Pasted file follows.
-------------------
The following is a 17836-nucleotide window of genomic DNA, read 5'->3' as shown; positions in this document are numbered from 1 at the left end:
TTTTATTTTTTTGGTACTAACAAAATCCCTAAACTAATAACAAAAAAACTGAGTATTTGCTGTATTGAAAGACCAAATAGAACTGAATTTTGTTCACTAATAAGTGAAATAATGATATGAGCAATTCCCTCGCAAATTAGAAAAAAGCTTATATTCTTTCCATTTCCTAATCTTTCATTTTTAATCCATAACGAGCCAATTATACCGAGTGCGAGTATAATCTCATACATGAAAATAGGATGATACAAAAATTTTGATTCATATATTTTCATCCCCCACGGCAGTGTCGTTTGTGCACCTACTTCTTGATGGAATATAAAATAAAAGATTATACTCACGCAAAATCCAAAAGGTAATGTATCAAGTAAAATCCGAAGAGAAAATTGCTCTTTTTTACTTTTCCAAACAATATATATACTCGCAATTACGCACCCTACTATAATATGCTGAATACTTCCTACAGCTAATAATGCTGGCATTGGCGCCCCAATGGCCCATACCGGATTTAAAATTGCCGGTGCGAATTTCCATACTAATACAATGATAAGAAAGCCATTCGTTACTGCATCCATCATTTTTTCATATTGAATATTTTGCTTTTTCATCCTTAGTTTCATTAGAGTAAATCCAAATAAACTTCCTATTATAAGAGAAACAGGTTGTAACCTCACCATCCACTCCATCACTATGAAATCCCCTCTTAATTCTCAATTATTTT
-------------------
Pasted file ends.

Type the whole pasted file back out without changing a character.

The following is a 17836-nucleotide window of genomic DNA, read 5'->3' as shown; positions in this document are numbered from 1 at the left end:
TTTTATTTTTTTGGTACTAACAAAATCCCTAAACTAATAACAAAAAAACTGAGTATTTGCTGTATTGAAAGACCAAATAGAACTGAATTTTGTTCACTAATAAGTGAAATAATGATATGAGCAATTCCCTCGCAAATTAGAAAAAAGCTTATATTCTTTCCATTTCCTAATCTTTCATTTTTAATCCATAACGAGCCAATTATACCGAGTGCGAGTATAATCTCATACATGAAAATAGGATGATACAAAAATTTTGATTCATATATTTTCATCCCCCACGGCAGTGTCGTTTGTGCACCTACTTCTTGATGGAATATAAAATAAAAGATTATACTCACGCAAAATCCAAAAGGTAATGTATCAAGTAAAATCCGAAGAGAAAATTGCTCTTTTTTACTTTTCCAAACAATATATATACTCGCAATTACGCACCCTACTATAATATGCTGAATACTTCCTACAGCTAATAATGCTGGCATTGGCGCCCCAATGGCCCATACCGGATTTAAAATTGCCGGTGCGAATTTCCATACTAATACAATGATAAGAAAGCCATTCGTTACTGCATCCATCATTTTTTCATATTGAATATTTTGCTTTTTCATCCTTAGTTTCATTAGAGTAAATCCAAATAAACTTCCTATTATAAGAGAAACAGGTTGTAACCTCACCATCCACTCCATCACTATGAAATCCCCTCTTAATTCTCAATTATTTT